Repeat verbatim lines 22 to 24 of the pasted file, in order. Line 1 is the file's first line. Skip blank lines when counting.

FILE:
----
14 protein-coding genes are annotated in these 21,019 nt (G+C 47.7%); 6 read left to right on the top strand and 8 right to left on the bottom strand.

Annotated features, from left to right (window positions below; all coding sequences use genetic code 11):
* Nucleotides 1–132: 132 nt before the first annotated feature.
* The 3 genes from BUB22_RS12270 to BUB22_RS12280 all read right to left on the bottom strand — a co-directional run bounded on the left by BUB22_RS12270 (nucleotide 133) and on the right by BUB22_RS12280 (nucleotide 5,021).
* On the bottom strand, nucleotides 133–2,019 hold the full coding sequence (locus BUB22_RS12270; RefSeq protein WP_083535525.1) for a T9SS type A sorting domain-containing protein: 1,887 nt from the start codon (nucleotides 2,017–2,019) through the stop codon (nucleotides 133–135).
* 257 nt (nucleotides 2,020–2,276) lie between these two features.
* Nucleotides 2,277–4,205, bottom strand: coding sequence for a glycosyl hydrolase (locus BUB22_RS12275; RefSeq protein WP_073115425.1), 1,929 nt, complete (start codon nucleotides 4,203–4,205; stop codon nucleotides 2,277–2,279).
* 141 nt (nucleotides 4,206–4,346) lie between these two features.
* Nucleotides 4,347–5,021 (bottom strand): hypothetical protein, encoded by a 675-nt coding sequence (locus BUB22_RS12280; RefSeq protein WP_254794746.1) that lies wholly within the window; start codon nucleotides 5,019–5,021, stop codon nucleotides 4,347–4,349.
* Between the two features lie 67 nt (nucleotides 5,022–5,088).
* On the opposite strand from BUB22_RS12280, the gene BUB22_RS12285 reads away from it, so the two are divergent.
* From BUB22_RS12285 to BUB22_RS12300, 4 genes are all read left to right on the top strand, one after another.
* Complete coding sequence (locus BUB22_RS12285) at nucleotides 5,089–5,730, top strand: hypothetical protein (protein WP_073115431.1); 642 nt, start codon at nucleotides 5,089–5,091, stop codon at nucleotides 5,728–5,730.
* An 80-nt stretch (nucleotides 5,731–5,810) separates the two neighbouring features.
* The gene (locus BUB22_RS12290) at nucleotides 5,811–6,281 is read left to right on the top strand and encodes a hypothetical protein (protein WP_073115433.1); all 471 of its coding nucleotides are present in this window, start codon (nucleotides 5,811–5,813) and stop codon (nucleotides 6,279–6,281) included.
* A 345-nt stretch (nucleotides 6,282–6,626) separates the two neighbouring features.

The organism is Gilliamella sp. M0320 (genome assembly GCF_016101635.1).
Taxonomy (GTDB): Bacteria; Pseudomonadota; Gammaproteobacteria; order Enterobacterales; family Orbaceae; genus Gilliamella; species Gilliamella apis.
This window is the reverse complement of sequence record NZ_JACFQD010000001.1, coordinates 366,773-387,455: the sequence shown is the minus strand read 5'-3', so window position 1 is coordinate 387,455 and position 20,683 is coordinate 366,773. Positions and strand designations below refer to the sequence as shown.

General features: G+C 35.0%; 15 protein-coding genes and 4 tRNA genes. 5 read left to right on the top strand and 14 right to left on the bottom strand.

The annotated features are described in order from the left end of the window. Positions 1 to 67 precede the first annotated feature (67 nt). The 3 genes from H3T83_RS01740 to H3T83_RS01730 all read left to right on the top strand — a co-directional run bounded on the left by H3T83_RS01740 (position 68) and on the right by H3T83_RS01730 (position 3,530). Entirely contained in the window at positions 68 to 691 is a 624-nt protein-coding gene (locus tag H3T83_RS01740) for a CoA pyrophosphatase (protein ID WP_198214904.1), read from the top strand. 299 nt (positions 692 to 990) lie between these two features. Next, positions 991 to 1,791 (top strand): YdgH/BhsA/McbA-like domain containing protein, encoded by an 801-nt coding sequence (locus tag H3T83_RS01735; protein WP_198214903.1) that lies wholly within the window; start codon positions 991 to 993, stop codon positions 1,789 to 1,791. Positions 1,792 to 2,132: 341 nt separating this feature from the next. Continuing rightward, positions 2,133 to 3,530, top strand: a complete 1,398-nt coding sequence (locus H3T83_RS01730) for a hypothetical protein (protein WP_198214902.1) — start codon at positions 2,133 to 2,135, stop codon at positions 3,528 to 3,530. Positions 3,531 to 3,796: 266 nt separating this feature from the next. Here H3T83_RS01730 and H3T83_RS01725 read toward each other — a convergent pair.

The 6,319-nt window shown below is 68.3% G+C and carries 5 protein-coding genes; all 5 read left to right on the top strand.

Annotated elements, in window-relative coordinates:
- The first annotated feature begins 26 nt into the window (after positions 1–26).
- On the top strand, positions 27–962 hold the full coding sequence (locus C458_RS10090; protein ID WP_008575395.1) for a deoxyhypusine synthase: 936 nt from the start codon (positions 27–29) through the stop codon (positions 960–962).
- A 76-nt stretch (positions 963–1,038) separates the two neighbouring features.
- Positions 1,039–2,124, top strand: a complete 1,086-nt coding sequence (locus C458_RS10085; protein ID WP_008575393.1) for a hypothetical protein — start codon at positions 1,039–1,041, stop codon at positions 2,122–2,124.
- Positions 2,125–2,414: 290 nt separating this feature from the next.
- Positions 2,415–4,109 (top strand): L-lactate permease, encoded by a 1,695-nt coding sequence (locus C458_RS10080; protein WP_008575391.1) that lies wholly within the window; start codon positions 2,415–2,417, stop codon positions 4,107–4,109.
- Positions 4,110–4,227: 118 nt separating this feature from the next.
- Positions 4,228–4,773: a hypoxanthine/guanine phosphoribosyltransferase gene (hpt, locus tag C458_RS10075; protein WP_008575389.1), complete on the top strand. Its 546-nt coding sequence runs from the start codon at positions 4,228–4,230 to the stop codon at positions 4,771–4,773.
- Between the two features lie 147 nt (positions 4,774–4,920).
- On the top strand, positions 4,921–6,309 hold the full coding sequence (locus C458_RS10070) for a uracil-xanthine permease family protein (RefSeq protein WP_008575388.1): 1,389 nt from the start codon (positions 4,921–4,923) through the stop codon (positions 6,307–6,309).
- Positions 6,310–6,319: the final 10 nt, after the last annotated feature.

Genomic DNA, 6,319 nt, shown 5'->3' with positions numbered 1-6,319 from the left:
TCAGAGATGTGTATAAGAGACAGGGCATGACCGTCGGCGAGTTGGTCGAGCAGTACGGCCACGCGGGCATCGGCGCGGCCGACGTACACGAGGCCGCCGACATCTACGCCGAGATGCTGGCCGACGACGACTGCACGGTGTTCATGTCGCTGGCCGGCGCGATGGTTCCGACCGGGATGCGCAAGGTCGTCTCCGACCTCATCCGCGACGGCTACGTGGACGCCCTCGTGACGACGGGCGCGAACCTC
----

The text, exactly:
The 6,319-nt window shown below is 68.3% G+C and carries 5 protein-coding genes; all 5 read left to right on the top strand.

Annotated elements, in window-relative coordinates:
- The first annotated feature begins 26 nt into the window (after positions 1–26).